Sometimes a complete digital detox may not be possible or even desirable. I will temporarily break a digital detox and turn on my desktop computer if an extended family FaceTime or Zoom session is scheduled. If this is a routine in your family, turn off your device afterward to eliminate temptation.
You can also choose whether TV counts as quality personal or family time, or if a strict screen-free policy is best. For some a family movie is an exception, but I would implore you to think twice (maybe thrice) about binge-watching a series. This is particularly important if watching on a wireless-enabled smart TV or streaming device.
Travel days are an ideal time for a digital detox, although I don’t hesitate to have my cellphone on for driving directions or to mange digital airline tickets. Here too you will have to decide what level of technology is acceptable. Listening to music or an audiobook via a cellphone is perfectly reasonable provided you don’t get sucked in to other applications. If needing to have a cellphone on for elements of travel and also choosing that timeframe for a digital detox, turn off all notifications and keep it in airplane mode whenever possible.
For an increasing number of families, all their music, media, and phone service are tied to devices. Call me a dinosaur, but our family still has a landline phone, music on CDs, and films on DVDs. For those on the digital cutting-edge, your options are a day completely uninhibited by technology or having an iron will using certain aspects of technology while not being tempted by others. Even on digital detox days when I choose to have a device operational, the deal breakers are no email, games, web surfing, or social media. I still may text during travel or if trying to coordinate a gathering, but nothing extraneous or capricious.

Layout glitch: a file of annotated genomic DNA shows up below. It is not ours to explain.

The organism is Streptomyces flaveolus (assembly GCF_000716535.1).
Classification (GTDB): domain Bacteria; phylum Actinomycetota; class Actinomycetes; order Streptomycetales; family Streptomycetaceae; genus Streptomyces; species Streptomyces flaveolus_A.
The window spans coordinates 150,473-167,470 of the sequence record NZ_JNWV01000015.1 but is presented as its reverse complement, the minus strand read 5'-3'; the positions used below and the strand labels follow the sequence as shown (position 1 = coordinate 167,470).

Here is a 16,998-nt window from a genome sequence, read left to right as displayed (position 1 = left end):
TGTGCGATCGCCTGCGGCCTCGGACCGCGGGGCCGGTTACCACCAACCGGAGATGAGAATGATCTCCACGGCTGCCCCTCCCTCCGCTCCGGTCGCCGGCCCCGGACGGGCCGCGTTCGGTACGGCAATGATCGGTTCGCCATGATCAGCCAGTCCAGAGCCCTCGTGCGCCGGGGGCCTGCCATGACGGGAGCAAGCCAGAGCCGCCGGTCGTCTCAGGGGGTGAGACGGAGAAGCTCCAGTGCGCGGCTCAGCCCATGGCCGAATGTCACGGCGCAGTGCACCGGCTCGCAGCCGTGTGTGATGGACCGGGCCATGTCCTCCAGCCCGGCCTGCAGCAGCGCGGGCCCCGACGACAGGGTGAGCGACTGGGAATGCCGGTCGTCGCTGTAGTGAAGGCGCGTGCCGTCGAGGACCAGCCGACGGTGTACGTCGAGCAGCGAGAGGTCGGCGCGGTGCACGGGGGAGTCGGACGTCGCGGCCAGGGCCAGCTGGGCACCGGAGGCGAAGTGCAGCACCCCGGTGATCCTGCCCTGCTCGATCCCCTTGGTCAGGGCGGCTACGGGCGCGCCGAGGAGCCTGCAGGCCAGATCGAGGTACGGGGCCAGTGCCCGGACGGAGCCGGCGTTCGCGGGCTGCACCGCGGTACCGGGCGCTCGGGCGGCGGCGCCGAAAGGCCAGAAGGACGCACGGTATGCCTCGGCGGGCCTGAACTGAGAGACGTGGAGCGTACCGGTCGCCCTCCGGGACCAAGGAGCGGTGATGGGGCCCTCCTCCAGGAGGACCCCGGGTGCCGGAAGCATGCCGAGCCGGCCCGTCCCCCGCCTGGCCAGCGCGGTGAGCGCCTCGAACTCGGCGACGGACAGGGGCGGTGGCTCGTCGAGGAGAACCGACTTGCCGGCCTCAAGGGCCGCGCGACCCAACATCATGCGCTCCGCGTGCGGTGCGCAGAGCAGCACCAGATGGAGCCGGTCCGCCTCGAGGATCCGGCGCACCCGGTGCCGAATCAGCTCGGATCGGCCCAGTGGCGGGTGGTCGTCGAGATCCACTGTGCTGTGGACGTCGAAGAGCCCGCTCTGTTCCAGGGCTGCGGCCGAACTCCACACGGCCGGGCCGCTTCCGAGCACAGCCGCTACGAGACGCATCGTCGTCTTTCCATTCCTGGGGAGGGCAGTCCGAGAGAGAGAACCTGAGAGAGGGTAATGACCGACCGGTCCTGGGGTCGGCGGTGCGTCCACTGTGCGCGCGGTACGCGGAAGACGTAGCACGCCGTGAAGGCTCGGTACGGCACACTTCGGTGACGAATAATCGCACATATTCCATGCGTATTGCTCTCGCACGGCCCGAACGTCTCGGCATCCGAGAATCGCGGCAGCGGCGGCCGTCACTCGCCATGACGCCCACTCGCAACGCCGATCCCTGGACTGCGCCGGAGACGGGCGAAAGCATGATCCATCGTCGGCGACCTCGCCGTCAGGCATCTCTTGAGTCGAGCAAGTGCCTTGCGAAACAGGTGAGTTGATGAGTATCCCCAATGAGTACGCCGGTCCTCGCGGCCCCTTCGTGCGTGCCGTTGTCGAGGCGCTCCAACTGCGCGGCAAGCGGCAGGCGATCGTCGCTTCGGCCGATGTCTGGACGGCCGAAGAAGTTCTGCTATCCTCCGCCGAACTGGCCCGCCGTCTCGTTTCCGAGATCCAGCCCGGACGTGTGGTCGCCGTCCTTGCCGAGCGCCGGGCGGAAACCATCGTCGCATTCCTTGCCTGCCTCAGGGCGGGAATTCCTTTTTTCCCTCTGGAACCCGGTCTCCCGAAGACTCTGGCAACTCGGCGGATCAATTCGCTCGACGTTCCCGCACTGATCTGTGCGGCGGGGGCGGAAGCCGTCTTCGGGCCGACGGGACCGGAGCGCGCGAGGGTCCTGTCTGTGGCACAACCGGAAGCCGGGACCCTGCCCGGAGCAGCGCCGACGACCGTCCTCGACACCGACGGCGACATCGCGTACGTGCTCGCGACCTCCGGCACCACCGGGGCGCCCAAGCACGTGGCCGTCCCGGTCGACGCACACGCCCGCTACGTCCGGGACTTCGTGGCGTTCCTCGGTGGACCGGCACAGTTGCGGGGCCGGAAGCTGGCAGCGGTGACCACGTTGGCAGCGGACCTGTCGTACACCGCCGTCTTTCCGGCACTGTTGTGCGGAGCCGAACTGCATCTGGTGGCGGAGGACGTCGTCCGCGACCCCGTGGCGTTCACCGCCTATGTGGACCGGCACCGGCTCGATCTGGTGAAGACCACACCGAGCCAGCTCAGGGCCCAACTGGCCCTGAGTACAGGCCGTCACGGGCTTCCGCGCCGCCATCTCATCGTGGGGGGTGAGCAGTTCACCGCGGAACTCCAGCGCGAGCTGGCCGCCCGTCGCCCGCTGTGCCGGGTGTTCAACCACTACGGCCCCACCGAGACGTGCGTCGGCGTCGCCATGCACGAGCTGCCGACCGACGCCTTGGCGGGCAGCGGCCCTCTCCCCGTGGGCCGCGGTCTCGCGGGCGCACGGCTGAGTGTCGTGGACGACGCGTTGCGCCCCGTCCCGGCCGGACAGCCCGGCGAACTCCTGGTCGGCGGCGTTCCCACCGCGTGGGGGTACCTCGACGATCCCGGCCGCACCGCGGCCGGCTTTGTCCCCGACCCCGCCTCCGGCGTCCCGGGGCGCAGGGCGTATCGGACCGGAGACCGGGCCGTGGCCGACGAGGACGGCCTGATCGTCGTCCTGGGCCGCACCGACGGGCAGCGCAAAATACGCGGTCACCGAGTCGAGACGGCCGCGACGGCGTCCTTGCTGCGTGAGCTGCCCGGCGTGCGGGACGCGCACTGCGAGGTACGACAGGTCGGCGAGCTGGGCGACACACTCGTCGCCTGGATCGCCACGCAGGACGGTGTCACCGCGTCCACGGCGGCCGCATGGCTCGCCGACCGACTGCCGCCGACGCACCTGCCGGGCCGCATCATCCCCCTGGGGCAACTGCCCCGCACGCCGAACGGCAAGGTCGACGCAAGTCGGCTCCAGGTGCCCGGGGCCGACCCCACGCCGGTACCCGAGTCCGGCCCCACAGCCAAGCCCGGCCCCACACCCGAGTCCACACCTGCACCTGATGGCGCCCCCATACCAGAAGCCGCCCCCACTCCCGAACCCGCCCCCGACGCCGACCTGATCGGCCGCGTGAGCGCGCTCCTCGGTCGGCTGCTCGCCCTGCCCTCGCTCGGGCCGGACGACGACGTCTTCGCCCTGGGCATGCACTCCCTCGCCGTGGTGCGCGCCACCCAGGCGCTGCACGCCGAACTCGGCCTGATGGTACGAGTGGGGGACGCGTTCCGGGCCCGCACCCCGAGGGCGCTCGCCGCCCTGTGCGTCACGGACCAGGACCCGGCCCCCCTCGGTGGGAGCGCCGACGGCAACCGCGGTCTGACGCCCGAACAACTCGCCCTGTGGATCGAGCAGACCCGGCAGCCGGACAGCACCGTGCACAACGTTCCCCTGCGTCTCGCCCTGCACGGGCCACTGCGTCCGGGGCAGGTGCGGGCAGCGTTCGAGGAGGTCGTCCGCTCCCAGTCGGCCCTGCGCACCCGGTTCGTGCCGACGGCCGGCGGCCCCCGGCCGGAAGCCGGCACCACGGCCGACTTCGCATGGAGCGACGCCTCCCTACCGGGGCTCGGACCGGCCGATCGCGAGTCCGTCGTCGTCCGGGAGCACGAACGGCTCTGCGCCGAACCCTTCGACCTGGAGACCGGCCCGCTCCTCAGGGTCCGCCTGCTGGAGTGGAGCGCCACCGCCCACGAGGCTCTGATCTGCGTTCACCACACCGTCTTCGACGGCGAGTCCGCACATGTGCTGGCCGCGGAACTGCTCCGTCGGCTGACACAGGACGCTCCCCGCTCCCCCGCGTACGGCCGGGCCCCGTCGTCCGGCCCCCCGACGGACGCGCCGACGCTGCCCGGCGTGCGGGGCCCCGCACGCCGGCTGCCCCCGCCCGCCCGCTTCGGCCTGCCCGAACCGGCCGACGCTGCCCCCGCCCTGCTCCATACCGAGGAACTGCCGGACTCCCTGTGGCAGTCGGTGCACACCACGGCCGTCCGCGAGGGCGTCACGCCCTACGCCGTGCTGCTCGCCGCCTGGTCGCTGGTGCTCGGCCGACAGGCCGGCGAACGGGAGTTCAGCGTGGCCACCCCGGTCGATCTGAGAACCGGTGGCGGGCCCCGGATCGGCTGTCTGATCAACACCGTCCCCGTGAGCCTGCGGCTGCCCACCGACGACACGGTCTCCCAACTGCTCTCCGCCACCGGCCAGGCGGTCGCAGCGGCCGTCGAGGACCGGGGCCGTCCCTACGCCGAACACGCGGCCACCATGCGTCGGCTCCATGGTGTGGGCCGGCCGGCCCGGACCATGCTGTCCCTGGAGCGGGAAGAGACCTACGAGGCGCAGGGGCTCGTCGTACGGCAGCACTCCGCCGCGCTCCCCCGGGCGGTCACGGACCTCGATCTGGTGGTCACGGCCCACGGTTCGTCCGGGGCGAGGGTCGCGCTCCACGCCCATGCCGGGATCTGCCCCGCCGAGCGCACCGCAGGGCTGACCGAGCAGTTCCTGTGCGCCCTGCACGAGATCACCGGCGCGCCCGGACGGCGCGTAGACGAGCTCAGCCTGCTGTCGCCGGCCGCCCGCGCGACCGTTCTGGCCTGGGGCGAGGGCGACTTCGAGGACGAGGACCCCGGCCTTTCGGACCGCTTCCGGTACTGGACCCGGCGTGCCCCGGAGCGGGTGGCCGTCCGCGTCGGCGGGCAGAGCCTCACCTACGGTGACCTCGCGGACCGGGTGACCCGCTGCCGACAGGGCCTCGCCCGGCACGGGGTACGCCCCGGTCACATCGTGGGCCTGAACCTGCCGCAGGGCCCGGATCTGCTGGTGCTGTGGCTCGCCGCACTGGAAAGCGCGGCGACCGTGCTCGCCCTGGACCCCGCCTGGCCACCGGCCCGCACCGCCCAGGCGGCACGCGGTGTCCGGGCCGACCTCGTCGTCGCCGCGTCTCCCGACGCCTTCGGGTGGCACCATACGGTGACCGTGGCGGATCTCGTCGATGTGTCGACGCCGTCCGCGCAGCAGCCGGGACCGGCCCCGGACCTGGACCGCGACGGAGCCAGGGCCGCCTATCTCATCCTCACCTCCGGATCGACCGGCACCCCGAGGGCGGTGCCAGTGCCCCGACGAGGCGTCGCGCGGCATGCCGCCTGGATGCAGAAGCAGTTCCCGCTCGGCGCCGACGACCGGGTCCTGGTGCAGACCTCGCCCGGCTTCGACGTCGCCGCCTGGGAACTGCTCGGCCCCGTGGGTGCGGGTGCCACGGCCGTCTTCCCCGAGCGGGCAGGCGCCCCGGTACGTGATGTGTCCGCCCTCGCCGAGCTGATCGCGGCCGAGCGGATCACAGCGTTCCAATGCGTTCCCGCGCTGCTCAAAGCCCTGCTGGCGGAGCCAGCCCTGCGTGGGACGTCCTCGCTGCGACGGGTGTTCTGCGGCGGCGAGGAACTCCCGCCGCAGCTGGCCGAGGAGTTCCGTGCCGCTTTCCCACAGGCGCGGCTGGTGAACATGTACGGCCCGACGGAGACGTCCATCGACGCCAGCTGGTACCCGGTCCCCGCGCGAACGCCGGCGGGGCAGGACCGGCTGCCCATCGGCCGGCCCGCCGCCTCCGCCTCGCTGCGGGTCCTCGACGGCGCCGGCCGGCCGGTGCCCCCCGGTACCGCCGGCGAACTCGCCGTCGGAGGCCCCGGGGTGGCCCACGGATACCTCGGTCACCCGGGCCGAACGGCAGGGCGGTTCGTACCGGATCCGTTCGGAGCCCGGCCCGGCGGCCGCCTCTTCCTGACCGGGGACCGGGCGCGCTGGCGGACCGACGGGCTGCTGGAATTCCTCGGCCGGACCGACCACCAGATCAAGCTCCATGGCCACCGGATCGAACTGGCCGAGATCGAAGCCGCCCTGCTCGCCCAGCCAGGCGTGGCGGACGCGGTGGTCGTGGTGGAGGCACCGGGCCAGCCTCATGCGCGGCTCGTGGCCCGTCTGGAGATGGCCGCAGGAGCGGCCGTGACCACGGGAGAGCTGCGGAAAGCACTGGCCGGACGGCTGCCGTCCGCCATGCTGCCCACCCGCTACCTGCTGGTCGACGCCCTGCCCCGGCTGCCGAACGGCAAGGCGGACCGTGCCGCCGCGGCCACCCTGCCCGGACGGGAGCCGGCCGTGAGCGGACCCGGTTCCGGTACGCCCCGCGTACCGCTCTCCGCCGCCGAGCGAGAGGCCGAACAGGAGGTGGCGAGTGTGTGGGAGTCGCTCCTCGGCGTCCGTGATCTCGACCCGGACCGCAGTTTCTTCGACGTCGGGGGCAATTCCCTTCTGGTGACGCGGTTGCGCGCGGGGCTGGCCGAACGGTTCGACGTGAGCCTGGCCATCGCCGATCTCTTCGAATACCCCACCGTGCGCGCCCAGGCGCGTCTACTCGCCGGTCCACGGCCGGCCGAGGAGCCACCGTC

One final pro tip: If you keep to do lists on a device, place a sticky note in an accessible area or carry a scratch pad in your pocket to jot down thoughts that can be transferred to the digital medium after your detox day.
The World is Waiting
The two-year anniversary of my book, Cancer and EMF Radiation, has passed and the proliferation of electromagnetic fields (now including 5G) has continued unabated. Not that I thought my humble book would stop or slow the billion dollar telecommunications industry—nor do I believe that is even possible. Our only hope is a cross-pollination between the fields of bioelectronics and radiation physics. Until that fateful day occurs when wireless routers are “tuned” to harmonize with biology, it is advisable to take breaks from technology.
As it stands now, non-native RF fields add a low-level of biological stress to a growing chemical and electromagnetic soup of environmental carcinogens. I dream of a world where information is transmitted wirelessly on frequency bands conducive to biology. What if data could travel on harmonic frequencies of the Schumann resonance?
Even then, do we still want to be plugged in 24-7 to a world of human doing? What do we lose for all that the modern technological world affords us, and what can we gain by being a human being instead of a human doing? You don’t need to wait to find out; the insights that have eluded you, the time to be present with loved ones, the headspace to be happy—they all might be found by a vision that turns away from the ubiquitous screen and inward to the heart. The screen is bright, but the human spirit is brighter.